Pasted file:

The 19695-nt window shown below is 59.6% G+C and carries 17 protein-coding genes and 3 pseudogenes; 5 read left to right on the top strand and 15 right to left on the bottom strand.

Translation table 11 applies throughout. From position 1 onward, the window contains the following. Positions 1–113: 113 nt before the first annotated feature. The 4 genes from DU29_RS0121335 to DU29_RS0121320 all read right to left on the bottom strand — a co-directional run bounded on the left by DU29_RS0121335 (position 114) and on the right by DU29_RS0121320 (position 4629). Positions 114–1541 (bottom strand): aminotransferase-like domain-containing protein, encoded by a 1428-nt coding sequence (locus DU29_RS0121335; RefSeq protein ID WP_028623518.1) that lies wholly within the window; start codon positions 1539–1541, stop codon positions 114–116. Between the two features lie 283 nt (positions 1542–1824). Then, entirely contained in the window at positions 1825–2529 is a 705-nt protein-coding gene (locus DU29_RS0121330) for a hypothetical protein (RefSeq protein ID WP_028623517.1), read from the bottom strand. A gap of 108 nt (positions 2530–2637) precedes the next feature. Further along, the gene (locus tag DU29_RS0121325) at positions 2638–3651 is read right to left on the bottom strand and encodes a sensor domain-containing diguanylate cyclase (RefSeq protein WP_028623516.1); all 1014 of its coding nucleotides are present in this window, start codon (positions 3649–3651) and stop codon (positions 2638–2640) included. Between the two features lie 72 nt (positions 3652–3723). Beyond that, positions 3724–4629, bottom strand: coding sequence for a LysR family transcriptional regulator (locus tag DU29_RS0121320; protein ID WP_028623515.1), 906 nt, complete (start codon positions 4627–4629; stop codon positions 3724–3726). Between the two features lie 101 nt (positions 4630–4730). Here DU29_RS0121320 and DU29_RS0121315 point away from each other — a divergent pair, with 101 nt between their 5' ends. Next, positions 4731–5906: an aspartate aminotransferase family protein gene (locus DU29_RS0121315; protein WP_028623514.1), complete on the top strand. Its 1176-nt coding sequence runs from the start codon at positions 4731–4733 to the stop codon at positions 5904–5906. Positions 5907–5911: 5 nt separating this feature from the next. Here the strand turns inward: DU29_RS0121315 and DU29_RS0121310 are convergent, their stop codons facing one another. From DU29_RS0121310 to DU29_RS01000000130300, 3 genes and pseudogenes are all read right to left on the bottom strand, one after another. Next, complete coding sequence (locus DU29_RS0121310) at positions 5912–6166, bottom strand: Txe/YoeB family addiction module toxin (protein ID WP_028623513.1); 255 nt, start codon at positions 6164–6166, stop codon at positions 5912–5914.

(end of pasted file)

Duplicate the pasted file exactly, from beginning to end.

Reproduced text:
The 19695-nt window shown below is 59.6% G+C and carries 17 protein-coding genes and 3 pseudogenes; 5 read left to right on the top strand and 15 right to left on the bottom strand.

Translation table 11 applies throughout. From position 1 onward, the window contains the following. Positions 1–113: 113 nt before the first annotated feature. The 4 genes from DU29_RS0121335 to DU29_RS0121320 all read right to left on the bottom strand — a co-directional run bounded on the left by DU29_RS0121335 (position 114) and on the right by DU29_RS0121320 (position 4629). Positions 114–1541 (bottom strand): aminotransferase-like domain-containing protein, encoded by a 1428-nt coding sequence (locus DU29_RS0121335; RefSeq protein ID WP_028623518.1) that lies wholly within the window; start codon positions 1539–1541, stop codon positions 114–116. Between the two features lie 283 nt (positions 1542–1824). Then, entirely contained in the window at positions 1825–2529 is a 705-nt protein-coding gene (locus DU29_RS0121330) for a hypothetical protein (RefSeq protein ID WP_028623517.1), read from the bottom strand. A gap of 108 nt (positions 2530–2637) precedes the next feature. Further along, the gene (locus tag DU29_RS0121325) at positions 2638–3651 is read right to left on the bottom strand and encodes a sensor domain-containing diguanylate cyclase (RefSeq protein WP_028623516.1); all 1014 of its coding nucleotides are present in this window, start codon (positions 3649–3651) and stop codon (positions 2638–2640) included. Between the two features lie 72 nt (positions 3652–3723). Beyond that, positions 3724–4629, bottom strand: coding sequence for a LysR family transcriptional regulator (locus tag DU29_RS0121320; protein ID WP_028623515.1), 906 nt, complete (start codon positions 4627–4629; stop codon positions 3724–3726). Between the two features lie 101 nt (positions 4630–4730). Here DU29_RS0121320 and DU29_RS0121315 point away from each other — a divergent pair, with 101 nt between their 5' ends. Next, positions 4731–5906: an aspartate aminotransferase family protein gene (locus DU29_RS0121315; protein WP_028623514.1), complete on the top strand. Its 1176-nt coding sequence runs from the start codon at positions 4731–4733 to the stop codon at positions 5904–5906. Positions 5907–5911: 5 nt separating this feature from the next. Here the strand turns inward: DU29_RS0121315 and DU29_RS0121310 are convergent, their stop codons facing one another. From DU29_RS0121310 to DU29_RS01000000130300, 3 genes and pseudogenes are all read right to left on the bottom strand, one after another. Next, complete coding sequence (locus DU29_RS0121310) at positions 5912–6166, bottom strand: Txe/YoeB family addiction module toxin (protein ID WP_028623513.1); 255 nt, start codon at positions 6164–6166, stop codon at positions 5912–5914.